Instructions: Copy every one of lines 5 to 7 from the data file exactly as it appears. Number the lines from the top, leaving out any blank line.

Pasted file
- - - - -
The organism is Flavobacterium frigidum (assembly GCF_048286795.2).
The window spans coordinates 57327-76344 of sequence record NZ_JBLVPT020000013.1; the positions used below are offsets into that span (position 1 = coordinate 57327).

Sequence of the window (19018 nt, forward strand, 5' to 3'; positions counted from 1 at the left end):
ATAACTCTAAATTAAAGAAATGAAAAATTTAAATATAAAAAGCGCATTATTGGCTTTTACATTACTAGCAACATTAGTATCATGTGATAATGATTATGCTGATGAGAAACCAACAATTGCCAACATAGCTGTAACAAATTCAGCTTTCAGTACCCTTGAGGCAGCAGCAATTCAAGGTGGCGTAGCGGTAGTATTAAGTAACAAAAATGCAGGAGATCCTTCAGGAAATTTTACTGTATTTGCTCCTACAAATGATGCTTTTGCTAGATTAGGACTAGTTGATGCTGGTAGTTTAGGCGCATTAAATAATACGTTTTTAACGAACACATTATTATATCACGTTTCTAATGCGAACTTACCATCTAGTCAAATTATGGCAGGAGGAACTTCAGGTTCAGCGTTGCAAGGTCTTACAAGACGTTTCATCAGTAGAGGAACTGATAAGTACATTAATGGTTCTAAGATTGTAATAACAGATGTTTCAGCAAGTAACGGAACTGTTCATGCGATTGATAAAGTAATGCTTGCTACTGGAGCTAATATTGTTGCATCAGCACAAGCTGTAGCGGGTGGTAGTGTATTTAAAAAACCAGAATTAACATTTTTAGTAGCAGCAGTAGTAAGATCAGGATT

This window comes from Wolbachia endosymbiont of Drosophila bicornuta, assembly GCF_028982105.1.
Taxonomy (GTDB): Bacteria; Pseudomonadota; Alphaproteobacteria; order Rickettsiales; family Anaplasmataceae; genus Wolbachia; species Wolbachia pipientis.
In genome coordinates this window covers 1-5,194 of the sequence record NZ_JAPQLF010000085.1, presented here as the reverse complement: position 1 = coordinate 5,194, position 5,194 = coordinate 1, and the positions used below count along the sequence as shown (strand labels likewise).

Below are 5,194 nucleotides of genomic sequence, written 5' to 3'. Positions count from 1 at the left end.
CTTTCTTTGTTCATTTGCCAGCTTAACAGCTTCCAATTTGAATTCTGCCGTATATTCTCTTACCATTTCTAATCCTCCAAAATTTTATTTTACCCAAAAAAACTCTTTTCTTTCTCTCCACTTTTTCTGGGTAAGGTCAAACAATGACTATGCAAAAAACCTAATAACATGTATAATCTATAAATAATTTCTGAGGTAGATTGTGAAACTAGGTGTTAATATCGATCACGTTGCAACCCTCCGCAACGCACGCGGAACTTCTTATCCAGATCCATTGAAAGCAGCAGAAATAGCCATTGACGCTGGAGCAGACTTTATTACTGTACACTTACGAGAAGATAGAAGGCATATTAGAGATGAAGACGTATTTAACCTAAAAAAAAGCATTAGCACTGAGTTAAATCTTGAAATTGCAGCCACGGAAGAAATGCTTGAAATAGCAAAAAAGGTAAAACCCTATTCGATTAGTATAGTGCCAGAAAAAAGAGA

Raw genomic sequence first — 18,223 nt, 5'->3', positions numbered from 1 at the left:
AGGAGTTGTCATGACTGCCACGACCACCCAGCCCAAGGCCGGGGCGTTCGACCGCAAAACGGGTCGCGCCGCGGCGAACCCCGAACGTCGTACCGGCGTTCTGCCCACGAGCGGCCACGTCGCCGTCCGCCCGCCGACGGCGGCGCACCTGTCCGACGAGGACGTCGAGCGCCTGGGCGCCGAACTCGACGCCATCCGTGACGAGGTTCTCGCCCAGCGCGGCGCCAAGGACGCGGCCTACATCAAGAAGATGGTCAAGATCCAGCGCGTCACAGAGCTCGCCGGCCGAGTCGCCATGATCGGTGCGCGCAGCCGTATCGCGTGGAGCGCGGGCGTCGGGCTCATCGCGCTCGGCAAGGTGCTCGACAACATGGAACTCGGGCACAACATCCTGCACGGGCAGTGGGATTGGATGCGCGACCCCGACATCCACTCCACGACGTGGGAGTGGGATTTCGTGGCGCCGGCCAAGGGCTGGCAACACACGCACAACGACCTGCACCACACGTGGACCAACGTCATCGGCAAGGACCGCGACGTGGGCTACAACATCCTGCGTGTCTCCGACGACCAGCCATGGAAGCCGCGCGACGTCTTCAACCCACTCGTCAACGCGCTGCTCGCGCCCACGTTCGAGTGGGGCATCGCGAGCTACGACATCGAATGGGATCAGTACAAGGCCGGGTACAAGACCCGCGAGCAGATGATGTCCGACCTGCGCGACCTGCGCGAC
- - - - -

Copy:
This window comes from Wolbachia endosymbiont of Drosophila bicornuta, assembly GCF_028982105.1.
Taxonomy (GTDB): Bacteria; Pseudomonadota; Alphaproteobacteria; order Rickettsiales; family Anaplasmataceae; genus Wolbachia; species Wolbachia pipientis.
In genome coordinates this window covers 1-5,194 of the sequence record NZ_JAPQLF010000085.1, presented here as the reverse complement: position 1 = coordinate 5,194, position 5,194 = coordinate 1, and the positions used below count along the sequence as shown (strand labels likewise).